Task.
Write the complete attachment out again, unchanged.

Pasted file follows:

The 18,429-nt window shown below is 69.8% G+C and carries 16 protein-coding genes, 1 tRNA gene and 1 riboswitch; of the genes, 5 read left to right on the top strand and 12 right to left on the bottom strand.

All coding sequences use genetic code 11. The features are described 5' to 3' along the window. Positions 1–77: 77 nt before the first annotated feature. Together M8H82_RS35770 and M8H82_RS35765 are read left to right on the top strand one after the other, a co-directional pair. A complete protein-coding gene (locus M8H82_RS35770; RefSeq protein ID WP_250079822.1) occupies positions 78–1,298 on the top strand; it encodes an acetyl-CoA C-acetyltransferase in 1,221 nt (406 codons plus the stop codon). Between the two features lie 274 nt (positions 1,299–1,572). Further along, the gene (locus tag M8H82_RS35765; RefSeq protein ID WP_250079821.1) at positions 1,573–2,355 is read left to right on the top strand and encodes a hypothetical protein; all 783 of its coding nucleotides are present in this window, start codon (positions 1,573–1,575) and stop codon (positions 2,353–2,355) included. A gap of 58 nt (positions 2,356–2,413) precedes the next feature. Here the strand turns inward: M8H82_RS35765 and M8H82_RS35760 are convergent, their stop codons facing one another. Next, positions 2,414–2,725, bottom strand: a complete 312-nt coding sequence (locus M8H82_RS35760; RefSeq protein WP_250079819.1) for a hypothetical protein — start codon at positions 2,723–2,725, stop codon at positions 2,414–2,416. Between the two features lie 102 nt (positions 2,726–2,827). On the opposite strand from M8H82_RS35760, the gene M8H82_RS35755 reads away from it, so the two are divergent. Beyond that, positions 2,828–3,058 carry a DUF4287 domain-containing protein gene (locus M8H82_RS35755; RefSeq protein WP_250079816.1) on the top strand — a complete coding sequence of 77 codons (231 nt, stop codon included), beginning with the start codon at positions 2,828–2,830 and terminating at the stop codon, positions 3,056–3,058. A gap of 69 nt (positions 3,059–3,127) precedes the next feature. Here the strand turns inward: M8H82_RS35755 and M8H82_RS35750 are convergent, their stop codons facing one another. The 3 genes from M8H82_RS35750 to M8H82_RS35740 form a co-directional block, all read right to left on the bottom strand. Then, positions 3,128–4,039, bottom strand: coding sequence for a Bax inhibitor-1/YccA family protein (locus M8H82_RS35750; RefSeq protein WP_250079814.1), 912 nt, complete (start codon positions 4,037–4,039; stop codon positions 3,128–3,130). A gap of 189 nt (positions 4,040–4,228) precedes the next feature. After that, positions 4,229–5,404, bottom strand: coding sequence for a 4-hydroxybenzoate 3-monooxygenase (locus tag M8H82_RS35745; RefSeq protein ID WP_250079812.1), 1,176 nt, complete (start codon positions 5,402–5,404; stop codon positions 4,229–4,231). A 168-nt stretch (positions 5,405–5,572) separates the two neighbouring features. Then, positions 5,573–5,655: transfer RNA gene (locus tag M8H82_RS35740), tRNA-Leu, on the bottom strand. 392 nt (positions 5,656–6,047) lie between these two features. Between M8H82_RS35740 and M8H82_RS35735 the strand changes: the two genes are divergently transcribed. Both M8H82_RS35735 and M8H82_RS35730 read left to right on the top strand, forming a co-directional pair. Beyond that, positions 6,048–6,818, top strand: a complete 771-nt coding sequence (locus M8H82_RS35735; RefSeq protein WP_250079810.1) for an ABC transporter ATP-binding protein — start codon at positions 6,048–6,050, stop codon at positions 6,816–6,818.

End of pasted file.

The 18,429-nt window shown below is 69.8% G+C and carries 16 protein-coding genes, 1 tRNA gene and 1 riboswitch; of the genes, 5 read left to right on the top strand and 12 right to left on the bottom strand.

All coding sequences use genetic code 11. The features are described 5' to 3' along the window. Positions 1–77: 77 nt before the first annotated feature. Together M8H82_RS35770 and M8H82_RS35765 are read left to right on the top strand one after the other, a co-directional pair. A complete protein-coding gene (locus M8H82_RS35770; RefSeq protein ID WP_250079822.1) occupies positions 78–1,298 on the top strand; it encodes an acetyl-CoA C-acetyltransferase in 1,221 nt (406 codons plus the stop codon). Between the two features lie 274 nt (positions 1,299–1,572). Further along, the gene (locus tag M8H82_RS35765; RefSeq protein ID WP_250079821.1) at positions 1,573–2,355 is read left to right on the top strand and encodes a hypothetical protein; all 783 of its coding nucleotides are present in this window, start codon (positions 1,573–1,575) and stop codon (positions 2,353–2,355) included. A gap of 58 nt (positions 2,356–2,413) precedes the next feature. Here the strand turns inward: M8H82_RS35765 and M8H82_RS35760 are convergent, their stop codons facing one another. Next, positions 2,414–2,725, bottom strand: a complete 312-nt coding sequence (locus M8H82_RS35760; RefSeq protein WP_250079819.1) for a hypothetical protein — start codon at positions 2,723–2,725, stop codon at positions 2,414–2,416. Between the two features lie 102 nt (positions 2,726–2,827). On the opposite strand from M8H82_RS35760, the gene M8H82_RS35755 reads away from it, so the two are divergent. Beyond that, positions 2,828–3,058 carry a DUF4287 domain-containing protein gene (locus M8H82_RS35755; RefSeq protein WP_250079816.1) on the top strand — a complete coding sequence of 77 codons (231 nt, stop codon included), beginning with the start codon at positions 2,828–2,830 and terminating at the stop codon, positions 3,056–3,058. A gap of 69 nt (positions 3,059–3,127) precedes the next feature. Here the strand turns inward: M8H82_RS35755 and M8H82_RS35750 are convergent, their stop codons facing one another. The 3 genes from M8H82_RS35750 to M8H82_RS35740 form a co-directional block, all read right to left on the bottom strand. Then, positions 3,128–4,039, bottom strand: coding sequence for a Bax inhibitor-1/YccA family protein (locus M8H82_RS35750; RefSeq protein WP_250079814.1), 912 nt, complete (start codon positions 4,037–4,039; stop codon positions 3,128–3,130). A gap of 189 nt (positions 4,040–4,228) precedes the next feature. After that, positions 4,229–5,404, bottom strand: coding sequence for a 4-hydroxybenzoate 3-monooxygenase (locus tag M8H82_RS35745; RefSeq protein ID WP_250079812.1), 1,176 nt, complete (start codon positions 5,402–5,404; stop codon positions 4,229–4,231). A 168-nt stretch (positions 5,405–5,572) separates the two neighbouring features. Then, positions 5,573–5,655: transfer RNA gene (locus tag M8H82_RS35740), tRNA-Leu, on the bottom strand. 392 nt (positions 5,656–6,047) lie between these two features. Between M8H82_RS35740 and M8H82_RS35735 the strand changes: the two genes are divergently transcribed. Both M8H82_RS35735 and M8H82_RS35730 read left to right on the top strand, forming a co-directional pair. Beyond that, positions 6,048–6,818, top strand: a complete 771-nt coding sequence (locus M8H82_RS35735; RefSeq protein WP_250079810.1) for an ABC transporter ATP-binding protein — start codon at positions 6,048–6,050, stop codon at positions 6,816–6,818.